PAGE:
Buying property at auction happens over a timeframe which commonly makes conventional finance, such as mortgages, impossible.
A specialist form of loan, known as auction finance, has evolved to fill this gap. Effectively a form of short term bridging loan designed to fund auction purchases, these loans can be mobilised very swiftly.
In this article we’ll discuss how auction finance works, what are it’s pros and cons, and how best to use it to facilitate your property investment.
How Does Auction Finance Work for Property Developers?
Property developers commonly used auctions as a way of securing desirable properties at competitive prices. They are commonly used to expand portfolios but the ease of doing so is often hampered by the inability to mobilise finances fast enough to meet the exacting terms of the auction house.
Most auction houses require an immediate deposit (of at least 10%) after successful purchase followed by the balance within 28 days.
For most developers this means you need to have the finance ready before you walk into the auction room, with the requisite paperwork at your fingertips.
While auction finance is labelled as a specialist product, it is – to all intents and purposes – a bridging loan which comes with a higher interest rate based on the short term nature of the finance, and the relatively high risk for lenders.
The main thing with any bridging loan is to have an exit strategy in mind, and a carefully thought out timeframe.
Be sure to talk through your plans with an independent financial advisor if you’re unsure about anything.
Auction Finance Process
If you’re in the process of considering auction finance in preparation for a property purchase, here is the basic process
(1) Select a Shortlist of Auction Properties
You need to go to the lender with specifics so firstly examine the properties at a forthcoming auction and shortlist ones of interest.
(2) Approach the Lender
The lenders approval process will include:
- Credit Checks
- Independent property valuation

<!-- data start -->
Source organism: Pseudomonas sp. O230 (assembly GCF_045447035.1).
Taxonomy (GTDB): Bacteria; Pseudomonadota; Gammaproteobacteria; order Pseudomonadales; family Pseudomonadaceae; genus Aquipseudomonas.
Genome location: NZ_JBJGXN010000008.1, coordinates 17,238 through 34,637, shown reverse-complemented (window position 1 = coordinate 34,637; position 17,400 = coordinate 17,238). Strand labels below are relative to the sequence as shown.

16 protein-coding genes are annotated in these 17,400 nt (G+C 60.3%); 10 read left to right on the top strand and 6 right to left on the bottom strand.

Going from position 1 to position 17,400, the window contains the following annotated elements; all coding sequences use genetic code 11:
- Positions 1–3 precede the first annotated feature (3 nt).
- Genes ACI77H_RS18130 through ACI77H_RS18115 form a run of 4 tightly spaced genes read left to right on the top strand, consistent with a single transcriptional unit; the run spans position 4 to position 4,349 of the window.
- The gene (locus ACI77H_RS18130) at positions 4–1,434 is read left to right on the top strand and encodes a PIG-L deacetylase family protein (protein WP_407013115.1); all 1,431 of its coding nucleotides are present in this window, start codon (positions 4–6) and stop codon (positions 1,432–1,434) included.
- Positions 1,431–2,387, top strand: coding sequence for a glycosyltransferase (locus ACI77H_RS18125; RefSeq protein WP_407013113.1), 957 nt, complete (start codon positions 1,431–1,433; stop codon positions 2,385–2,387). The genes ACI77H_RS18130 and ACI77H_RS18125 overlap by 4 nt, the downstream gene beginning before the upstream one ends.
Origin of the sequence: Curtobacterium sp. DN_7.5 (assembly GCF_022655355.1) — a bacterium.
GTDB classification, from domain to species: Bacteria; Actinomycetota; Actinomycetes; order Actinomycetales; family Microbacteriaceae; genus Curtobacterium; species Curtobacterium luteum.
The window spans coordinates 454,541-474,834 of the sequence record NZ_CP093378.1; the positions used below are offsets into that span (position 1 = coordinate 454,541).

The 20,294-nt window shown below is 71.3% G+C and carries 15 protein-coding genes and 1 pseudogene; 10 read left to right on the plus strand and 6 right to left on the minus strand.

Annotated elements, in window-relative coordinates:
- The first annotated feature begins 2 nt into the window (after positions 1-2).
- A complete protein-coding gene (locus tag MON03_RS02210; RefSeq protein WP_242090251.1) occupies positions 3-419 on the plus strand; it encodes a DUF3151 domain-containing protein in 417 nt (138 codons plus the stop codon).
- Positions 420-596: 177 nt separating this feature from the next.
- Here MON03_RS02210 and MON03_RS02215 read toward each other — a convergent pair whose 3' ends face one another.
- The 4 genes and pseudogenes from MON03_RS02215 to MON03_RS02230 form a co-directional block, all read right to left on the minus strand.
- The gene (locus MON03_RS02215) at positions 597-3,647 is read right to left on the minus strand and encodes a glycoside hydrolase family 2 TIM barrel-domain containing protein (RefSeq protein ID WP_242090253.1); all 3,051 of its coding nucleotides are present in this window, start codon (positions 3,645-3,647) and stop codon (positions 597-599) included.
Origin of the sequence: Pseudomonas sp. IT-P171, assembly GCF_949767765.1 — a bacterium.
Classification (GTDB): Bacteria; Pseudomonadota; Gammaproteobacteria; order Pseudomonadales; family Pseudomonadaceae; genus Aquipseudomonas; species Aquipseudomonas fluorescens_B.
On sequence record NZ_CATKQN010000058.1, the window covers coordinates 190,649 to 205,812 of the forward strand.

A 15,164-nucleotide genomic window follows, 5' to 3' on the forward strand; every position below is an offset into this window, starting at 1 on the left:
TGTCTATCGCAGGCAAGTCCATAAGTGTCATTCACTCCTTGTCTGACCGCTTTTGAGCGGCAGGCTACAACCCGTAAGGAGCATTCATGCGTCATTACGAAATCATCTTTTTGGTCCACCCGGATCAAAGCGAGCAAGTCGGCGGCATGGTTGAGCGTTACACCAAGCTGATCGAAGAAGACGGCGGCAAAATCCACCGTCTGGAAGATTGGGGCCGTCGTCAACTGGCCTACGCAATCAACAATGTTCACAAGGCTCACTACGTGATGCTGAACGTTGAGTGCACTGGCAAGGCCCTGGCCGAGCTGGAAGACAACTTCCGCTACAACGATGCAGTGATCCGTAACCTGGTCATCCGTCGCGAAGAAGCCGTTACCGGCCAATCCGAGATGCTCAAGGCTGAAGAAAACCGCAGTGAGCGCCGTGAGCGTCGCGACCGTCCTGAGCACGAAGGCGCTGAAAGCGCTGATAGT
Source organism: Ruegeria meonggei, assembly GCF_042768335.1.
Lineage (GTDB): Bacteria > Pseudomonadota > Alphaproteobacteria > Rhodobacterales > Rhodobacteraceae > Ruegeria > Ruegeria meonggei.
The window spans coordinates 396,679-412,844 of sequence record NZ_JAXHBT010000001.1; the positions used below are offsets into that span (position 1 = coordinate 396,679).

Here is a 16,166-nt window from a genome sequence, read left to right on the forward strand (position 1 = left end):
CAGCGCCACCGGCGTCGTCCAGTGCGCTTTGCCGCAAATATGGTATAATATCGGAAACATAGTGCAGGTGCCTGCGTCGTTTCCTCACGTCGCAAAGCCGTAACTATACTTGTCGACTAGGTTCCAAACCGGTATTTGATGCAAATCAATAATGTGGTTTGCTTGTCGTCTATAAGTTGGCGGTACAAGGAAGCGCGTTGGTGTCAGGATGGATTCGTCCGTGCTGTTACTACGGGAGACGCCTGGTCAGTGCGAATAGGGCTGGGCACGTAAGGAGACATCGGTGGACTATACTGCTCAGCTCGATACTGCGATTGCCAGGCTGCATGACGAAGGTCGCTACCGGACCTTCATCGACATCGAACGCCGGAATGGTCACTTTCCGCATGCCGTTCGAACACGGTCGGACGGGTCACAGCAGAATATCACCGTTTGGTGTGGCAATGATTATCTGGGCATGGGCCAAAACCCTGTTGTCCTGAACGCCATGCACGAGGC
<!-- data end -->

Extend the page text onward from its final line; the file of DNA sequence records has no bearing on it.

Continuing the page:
- Confirmation of your income
Assuming their criteria are met, you will receive provisional acceptance at this point.
(3) Bid at Auction with Pre-Approval
Once you know what the lender has agreed upon, you can attend the auction with the foreknowledge of how much funding you have available.
Novice developers will receive less prefential terms than developers who can show a proven track record of successfully buying and clearing their auction finance within agreed timeframes.
(4) Win the Auction
Once you’ve won the auction, you pay your deposit and then let the lender pay the balance directly.
NB: never be tempted to bid beyond the agreed figures. Lenders will very likely pull the whole finance deal should you do this, leaving you in a difficult situation.
Can I get 100% Auction Finance?
In some cases it is possible to arrange finance for 100% of the property value of a given property.
In these type of cases, the lender is likely to ask for a first charge over the property being purchases, plus a second charge over an existing property
Most lenders will accept multiple securities if one is not sufficient. In these cases you should expect to pay seperate valuation fees for each one.
How much Deposit do I Need for Auction Property?
Auction finance is usually available at a maximum of 75% LTV, in most cases.
Where the risk for the lender increases, this is likely to drop to between 50-60% LTV, meaning the potential buyer will need a substantial deposit for the finance to be viable.
In all cases the lender will be examining your exit strategy – how you plan to repay the bridge loan – and the risks around this will be carefully weighed up.
Secure funding before the auction, plus bring a projected deposit of 10% if you win. Your finance provider will settle the remainder within 30 days as per agreed terms.
Acution finance, via an approved provider, is the standard way to finance auction properties. Auction finance is a specialist form of bridging loan, working along the same lines.
Yes, assuming you get an agreement in principle before the auction. You’ll also need to ensure the particular property you’re interested in is eligible for a mortgage – not all are.